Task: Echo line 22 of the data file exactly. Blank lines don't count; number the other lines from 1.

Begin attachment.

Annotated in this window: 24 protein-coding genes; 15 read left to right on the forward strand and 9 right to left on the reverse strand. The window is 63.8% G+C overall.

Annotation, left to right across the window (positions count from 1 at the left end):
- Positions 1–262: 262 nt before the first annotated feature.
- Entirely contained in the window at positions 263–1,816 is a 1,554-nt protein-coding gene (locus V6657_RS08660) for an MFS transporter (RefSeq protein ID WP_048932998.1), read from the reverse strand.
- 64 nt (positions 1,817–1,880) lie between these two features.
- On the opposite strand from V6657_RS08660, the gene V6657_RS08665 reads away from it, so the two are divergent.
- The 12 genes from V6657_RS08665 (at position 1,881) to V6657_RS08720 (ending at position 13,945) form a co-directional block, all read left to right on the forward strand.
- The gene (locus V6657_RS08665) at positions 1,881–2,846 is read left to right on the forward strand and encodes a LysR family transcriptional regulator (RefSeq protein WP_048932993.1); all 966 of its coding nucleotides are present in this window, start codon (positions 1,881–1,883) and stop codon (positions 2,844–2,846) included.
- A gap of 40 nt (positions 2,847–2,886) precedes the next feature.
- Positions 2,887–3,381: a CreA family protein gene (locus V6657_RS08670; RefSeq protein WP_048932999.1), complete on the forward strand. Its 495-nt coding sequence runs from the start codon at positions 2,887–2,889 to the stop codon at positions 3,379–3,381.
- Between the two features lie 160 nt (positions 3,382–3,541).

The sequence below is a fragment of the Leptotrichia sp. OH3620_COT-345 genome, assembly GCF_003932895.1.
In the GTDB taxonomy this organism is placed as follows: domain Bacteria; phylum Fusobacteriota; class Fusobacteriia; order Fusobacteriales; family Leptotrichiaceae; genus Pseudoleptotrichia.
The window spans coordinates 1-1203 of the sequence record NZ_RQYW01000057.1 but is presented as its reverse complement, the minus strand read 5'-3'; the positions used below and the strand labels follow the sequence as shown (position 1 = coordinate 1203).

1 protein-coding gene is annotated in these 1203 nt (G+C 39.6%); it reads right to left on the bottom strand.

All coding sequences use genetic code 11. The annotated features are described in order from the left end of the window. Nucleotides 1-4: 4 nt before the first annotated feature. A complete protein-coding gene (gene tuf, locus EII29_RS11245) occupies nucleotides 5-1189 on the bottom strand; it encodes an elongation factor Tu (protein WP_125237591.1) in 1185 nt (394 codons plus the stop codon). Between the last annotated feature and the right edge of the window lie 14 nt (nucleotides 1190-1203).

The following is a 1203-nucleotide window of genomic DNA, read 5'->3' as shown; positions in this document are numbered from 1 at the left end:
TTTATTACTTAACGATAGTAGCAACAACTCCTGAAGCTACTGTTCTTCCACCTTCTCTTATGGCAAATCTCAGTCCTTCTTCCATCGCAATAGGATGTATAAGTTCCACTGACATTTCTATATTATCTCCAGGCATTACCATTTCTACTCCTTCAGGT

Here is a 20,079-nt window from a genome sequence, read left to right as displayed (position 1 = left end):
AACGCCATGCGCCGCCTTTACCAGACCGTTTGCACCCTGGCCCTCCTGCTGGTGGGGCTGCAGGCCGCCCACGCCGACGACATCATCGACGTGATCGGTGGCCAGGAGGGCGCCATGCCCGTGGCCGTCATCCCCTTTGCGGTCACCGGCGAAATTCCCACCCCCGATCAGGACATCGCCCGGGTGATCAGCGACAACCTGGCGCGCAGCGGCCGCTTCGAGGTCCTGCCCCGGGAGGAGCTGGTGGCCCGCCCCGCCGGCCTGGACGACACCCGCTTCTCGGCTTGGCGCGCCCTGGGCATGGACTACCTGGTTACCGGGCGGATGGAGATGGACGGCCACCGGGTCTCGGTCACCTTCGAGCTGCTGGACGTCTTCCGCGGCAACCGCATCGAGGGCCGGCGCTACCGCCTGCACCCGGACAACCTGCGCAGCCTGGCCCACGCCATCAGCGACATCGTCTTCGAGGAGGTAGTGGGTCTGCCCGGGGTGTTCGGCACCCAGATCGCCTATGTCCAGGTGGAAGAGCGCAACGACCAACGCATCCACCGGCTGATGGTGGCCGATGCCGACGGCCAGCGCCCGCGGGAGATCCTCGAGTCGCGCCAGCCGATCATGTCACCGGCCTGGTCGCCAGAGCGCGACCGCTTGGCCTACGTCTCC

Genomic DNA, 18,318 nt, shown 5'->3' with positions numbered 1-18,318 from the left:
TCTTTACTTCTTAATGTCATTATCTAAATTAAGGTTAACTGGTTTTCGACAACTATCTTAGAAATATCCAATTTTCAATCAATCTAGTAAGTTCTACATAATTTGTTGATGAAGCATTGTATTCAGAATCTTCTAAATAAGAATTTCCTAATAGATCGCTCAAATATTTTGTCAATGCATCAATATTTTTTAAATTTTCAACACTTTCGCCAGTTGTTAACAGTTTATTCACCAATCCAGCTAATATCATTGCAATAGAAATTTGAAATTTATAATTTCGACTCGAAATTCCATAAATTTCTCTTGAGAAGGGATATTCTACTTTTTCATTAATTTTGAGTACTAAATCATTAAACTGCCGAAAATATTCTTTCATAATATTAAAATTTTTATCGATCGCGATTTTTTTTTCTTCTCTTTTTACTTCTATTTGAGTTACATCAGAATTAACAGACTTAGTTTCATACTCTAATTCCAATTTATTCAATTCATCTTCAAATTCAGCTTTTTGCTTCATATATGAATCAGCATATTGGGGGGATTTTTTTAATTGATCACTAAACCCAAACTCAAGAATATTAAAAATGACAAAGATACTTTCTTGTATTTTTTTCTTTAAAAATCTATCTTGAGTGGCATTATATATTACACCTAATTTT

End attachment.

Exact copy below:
TCTTTACTTCTTAATGTCATTATCTAAATTAAGGTTAACTGGTTTTCGACAACTATCTTAGAAATATCCAATTTTCAATCAATCTAGTAAGTTCTACATAATTTGTTGATGAAGCATTGTATTCAGAATCTTCTAAATAAGAATTTCCTAATAGATCGCTCAAATATTTTGTCAATGCATCAATATTTTTTAAATTTTCAACACTTTCGCCAGTTGTTAACAGTTTATTCACCAATCCAGCTAATATCATTGCAATAGAAATTTGAAATTTATAATTTCGACTCGAAATTCCATAAATTTCTCTTGAGAAGGGATATTCTACTTTTTCATTAATTTTGAGTACTAAATCATTAAACTGCCGAAAATATTCTTTCATAATATTAAAATTTTTATCGATCGCGATTTTTTTTTCTTCTCTTTTTACTTCTATTTGAGTTACATCAGAATTAACAGACTTAGTTTCATACTCTAATTCCAATTTATTCAATTCATCTTCAAATTCAGCTTTTTGCTTCATATATGAATCAGCATATTGGGGGGATTTTTTTAATTGATCACTAAACCCAAACTCAAGAATATTAAAAATGACAAAGATACTTTCTTGTATTTTTTTCTTTAAAAATCTATCTTGAGTGGCATTATATATTACACCTAATTTT